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Jakarta Post

Thousands laid off, forced to take unpaid leave in Jakarta as companies hit hard by COVID-19

Thousands laid off, forced to take unpaid leave in Jakarta as companies hit hard by COVID-19 Dozens of workers stand in front of their office on Jl. Sudirman in Central Jakarta on April 3. (JP/Dhoni Setiawan)
Tri Indah Oktavianti
Jakarta   ●   Mon, April 6, 2020 2020-04-06 14:29 395 7f440ff09e92db75a02bbad206ffe7b7 1 City COVID-19,COVID-19-Jakarta,COVID-19-in-Indonesia,COVID-19-joblessness,layoffs Free

The number of workers that have been laid off and forced to take unpaid leave has reached 162,416 in the capital as more than 18,000 companies in the city grapple with the impact of the novel coronavirus outbreak, the Jakarta administration has said.

Data compiled by the Jakarta Manpower, Transmigration and Energy Agency showed that as of Sunday, a total of 30,137 workers had been terminated by 3,348 companies, while another 132,279 employees had been sent home without pay.

A total of 18,045 companies in Jakarta have been affected by the coronavirus outbreak.

"[The Jakarta administration] is collecting data on the number of workers who have been laid off and forced to take unpaid leave to be reported later to the Office of the Coordinating Economic Minister and the Manpower Ministry," the agency wrote on its official Instagram account.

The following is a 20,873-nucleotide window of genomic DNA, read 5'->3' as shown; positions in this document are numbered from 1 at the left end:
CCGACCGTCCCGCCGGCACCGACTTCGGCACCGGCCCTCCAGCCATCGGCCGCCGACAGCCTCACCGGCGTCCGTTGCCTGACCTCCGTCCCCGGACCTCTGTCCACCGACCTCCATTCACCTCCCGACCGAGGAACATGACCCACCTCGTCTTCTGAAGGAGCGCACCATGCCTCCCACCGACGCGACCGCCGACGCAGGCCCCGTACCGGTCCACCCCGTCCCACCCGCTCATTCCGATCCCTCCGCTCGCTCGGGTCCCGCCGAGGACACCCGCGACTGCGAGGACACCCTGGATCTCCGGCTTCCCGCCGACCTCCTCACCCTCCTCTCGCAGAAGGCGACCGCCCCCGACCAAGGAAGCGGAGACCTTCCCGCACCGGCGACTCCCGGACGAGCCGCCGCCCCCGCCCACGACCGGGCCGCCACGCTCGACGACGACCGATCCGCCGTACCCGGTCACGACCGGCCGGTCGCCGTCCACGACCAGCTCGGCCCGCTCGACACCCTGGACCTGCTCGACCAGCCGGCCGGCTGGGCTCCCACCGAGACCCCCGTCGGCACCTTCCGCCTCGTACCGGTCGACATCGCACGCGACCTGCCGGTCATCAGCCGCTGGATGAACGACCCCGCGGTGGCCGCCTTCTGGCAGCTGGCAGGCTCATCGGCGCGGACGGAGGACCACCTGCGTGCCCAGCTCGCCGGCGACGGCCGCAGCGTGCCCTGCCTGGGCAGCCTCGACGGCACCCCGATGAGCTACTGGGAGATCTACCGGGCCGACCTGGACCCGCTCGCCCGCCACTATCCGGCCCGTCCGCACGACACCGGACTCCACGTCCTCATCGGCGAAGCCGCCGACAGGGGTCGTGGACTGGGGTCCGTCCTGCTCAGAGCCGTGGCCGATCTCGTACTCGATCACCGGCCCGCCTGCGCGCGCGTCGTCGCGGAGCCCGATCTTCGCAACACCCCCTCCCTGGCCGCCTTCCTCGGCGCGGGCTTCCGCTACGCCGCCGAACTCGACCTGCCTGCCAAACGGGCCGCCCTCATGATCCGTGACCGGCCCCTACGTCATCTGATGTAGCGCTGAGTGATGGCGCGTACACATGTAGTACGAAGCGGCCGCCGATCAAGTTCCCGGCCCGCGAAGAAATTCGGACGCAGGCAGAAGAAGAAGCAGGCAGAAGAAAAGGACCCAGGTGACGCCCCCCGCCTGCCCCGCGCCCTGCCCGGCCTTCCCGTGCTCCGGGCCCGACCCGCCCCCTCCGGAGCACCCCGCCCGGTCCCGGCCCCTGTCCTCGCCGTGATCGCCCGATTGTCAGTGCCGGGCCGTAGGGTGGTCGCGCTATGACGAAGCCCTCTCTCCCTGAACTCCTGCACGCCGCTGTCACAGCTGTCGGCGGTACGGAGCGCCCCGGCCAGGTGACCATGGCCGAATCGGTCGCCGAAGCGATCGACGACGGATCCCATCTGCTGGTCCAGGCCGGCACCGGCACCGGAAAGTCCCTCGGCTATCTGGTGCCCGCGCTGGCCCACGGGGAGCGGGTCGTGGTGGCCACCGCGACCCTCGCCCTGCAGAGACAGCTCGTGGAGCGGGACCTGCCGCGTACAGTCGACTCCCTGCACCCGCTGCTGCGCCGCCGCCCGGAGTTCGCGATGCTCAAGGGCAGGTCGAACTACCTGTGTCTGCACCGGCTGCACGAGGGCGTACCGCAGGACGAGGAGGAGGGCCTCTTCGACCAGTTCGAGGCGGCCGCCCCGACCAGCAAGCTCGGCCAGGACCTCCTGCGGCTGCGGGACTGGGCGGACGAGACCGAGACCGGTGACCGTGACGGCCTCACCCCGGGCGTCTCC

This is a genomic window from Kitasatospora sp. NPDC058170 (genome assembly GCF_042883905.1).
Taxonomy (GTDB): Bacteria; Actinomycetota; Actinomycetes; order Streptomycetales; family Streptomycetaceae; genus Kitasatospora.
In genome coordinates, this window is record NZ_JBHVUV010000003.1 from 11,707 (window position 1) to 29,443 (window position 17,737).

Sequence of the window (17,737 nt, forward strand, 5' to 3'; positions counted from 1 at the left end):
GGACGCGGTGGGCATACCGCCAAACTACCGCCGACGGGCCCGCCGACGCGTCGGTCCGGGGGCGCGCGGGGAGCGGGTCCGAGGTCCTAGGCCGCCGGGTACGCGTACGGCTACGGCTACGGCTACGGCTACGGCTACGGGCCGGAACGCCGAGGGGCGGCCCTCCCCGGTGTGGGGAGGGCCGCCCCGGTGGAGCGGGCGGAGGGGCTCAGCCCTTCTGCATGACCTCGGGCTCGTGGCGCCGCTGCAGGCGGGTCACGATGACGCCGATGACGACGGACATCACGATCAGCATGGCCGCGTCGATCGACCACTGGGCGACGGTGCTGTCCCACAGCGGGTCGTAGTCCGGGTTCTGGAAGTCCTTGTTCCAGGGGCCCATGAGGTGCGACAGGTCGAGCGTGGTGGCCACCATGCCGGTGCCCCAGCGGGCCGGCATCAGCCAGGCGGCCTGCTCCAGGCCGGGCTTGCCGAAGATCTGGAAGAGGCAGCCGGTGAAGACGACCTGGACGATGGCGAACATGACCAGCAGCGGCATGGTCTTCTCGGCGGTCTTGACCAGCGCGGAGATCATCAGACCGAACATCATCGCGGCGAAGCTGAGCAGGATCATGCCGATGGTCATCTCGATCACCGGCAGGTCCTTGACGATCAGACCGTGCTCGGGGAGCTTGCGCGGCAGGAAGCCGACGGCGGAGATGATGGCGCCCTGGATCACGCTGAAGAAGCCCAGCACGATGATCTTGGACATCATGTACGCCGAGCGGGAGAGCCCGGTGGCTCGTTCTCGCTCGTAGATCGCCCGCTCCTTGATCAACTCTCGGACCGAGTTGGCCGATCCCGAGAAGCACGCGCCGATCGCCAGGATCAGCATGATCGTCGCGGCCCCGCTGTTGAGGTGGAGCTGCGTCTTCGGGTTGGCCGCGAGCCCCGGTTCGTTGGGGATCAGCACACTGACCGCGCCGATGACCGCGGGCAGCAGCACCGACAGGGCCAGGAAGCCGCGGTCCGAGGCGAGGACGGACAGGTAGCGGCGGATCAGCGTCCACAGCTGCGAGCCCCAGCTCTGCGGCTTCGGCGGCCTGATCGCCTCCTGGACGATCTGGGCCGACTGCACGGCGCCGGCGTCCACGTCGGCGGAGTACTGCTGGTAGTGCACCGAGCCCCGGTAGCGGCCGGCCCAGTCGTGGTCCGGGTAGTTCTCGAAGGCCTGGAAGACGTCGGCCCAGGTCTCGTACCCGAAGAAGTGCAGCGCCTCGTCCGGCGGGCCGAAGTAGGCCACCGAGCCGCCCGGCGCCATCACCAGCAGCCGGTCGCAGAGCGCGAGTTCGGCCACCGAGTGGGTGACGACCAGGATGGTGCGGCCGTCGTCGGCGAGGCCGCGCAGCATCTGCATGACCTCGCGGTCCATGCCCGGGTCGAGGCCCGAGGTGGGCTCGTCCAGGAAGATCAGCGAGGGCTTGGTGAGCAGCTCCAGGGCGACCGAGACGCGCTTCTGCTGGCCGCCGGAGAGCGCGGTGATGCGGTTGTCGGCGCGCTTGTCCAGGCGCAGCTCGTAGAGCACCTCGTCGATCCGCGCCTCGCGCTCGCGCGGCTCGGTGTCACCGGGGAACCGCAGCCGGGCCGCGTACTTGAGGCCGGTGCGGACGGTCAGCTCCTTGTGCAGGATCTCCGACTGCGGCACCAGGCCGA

The Jakarta administration, through the agency, had issued a policy to accelerate the preemployment card program to offer subsidized job training courses and incentives to workers affected by layoffs and unpaid leave to cushion the economy during the COVID-19 pandemic.

Confederation of Indonesian Trade Unions (KSPI) president Said Iqbal has called on the government to prepare more measures to anticipate more layoffs. 

"The government needs to give funds to workers, app-based ride-hailing drivers, and small businesses. It would ease the burden of companies as part of the payment is subsidized by the government," Said Iqbal said in a statement on Monday.

Read also: Airline employees worried about job security as COVID-19 takes its toll

He also suggested the government give incentives to tourism businesses by terminating bank loan interests or reducing tourism-related tax to keep the industry alive.

Said Iqbal also called on companies to reduce production costs by giving more days off to workers with a rotational policy to ensure production kept ongoing.

"It would reduce electrical costs, catering costs and others for companies" he said, adding that companies should still pay workers in full.

At the time of the writing, Andi Yansyah, the head of Jakarta's Manpower, Transmigration and Energy Agency, was not immediately available when reached for comment by The Jakarta Post.

As of Sunday, the novel coronavirus disease has sickened 2,273 people and killed 198 across the archipelago. Jakarta remains the hardest-hit by the contagious disease as the capital has reported nearly half of nationwide cases, or 1,143 infections, with 111 fatalities.